Hillary Clinton's presidential campaign is touting her advocacy for residents of Flint, Mich., with a new video and announcement Monday that three ministers in the majority-black city are endorsing her because of the attention she has brought to an ongoing water crisis.
The campaign video features Flint residents, all of them African American, talking about how the city's poisoned water makes it hard to drink and bathe. The water was contaminated after a cost-saving decision to switch the city's water supply to river water that contained lead and other contaminants.
The Clinton campaign released testimonials from African American ministers who said they are grateful for Clinton's frequent mentions of the city over the past month and her visit there on Feb. 7.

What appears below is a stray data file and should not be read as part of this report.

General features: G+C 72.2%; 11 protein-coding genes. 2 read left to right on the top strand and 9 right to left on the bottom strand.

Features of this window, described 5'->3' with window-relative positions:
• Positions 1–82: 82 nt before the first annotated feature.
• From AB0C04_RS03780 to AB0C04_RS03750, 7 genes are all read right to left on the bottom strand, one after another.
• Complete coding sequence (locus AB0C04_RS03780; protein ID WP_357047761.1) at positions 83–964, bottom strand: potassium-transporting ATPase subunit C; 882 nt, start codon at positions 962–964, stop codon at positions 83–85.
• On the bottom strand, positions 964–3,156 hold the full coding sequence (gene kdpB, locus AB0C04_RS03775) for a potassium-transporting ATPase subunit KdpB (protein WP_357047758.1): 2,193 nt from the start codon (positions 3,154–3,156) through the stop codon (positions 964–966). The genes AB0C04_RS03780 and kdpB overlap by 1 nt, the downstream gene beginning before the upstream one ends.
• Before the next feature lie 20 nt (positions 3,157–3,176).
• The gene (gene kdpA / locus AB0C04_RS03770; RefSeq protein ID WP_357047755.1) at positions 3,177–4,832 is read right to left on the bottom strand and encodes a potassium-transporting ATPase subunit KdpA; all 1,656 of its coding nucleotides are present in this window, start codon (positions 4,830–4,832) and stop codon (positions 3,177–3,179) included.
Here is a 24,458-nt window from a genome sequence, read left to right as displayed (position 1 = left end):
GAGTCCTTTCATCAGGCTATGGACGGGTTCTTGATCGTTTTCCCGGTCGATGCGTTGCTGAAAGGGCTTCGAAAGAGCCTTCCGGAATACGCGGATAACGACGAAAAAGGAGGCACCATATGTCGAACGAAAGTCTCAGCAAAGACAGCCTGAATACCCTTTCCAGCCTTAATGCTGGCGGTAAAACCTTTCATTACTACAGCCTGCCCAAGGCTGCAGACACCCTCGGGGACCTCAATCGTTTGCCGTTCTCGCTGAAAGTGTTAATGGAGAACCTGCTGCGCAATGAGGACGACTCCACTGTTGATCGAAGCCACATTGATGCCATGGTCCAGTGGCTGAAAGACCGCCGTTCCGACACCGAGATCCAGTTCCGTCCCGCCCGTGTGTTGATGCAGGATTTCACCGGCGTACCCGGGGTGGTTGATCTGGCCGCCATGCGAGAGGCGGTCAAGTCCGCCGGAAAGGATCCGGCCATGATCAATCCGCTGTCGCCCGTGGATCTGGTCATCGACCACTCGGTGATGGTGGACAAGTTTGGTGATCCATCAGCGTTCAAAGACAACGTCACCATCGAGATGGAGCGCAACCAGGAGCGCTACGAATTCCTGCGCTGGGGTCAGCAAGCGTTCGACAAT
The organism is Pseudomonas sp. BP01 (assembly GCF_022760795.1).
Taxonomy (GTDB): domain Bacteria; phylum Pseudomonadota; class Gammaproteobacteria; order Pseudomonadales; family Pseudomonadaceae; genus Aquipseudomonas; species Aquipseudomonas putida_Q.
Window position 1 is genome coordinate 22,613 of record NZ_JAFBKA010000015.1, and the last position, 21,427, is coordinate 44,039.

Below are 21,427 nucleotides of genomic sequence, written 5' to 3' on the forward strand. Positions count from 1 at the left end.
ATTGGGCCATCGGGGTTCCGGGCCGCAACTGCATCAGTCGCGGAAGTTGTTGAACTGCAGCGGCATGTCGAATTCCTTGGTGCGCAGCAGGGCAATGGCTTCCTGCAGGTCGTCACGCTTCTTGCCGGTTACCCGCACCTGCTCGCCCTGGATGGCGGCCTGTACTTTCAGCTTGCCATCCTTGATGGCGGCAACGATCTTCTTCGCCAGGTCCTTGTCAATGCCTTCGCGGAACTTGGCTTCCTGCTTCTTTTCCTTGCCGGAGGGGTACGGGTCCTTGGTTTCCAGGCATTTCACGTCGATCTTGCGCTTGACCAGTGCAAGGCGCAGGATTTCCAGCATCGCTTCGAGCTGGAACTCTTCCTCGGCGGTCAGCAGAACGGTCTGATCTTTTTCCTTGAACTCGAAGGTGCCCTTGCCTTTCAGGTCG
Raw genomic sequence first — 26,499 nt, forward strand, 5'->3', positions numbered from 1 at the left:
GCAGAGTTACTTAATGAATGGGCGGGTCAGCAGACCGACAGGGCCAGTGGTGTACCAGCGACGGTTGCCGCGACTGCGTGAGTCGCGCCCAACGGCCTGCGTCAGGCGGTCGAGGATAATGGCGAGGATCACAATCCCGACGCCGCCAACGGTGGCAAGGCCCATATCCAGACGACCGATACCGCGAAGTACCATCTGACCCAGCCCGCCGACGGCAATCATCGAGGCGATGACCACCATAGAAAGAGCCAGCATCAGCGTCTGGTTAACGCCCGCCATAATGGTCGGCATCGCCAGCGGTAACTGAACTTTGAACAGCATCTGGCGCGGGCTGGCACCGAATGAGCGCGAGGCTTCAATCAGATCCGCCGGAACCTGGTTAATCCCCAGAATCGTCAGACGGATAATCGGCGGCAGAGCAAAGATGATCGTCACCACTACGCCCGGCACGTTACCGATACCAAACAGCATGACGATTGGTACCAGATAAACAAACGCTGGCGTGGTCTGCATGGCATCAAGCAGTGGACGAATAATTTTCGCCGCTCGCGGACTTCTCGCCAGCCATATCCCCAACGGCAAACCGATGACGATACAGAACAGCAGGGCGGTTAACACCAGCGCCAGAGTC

Clinton has said the water crisis would not have happened or been allowed to fester in a wealthier, whiter city, and she blamed the state's Republican leadership for not acting more quickly. She takes credit for pushing the governor to accept federal help and now says Congress should act to provide millions to restore safe water and deal with health effects.
"Secretary Clinton has certainly aided us in bringing added political attention to our plight in the city of Flint, causing other politicians to move legislation on this subject, and vowing to do everything within her power to assist Flint in recovering from this sinful social experiment," the Rev. Hubert Miller said in a statement released by the Clinton campaign.
The Rev. Al Harris and Bishop Rogers L. Jones Sr. also endorsed Clinton, saying she is the only presidential candidate to travel to Flint and the first to highlight the problem.
The water crisis has become a focus of liberal outrage and a symbol of racial inequity just as the Democratic political contest moves toward southern and Midwestern states with sizable black populations. Democratic rival Sen. Bernie Sanders (Vt.) also has mentioned the case and will campaign in Michigan on Monday.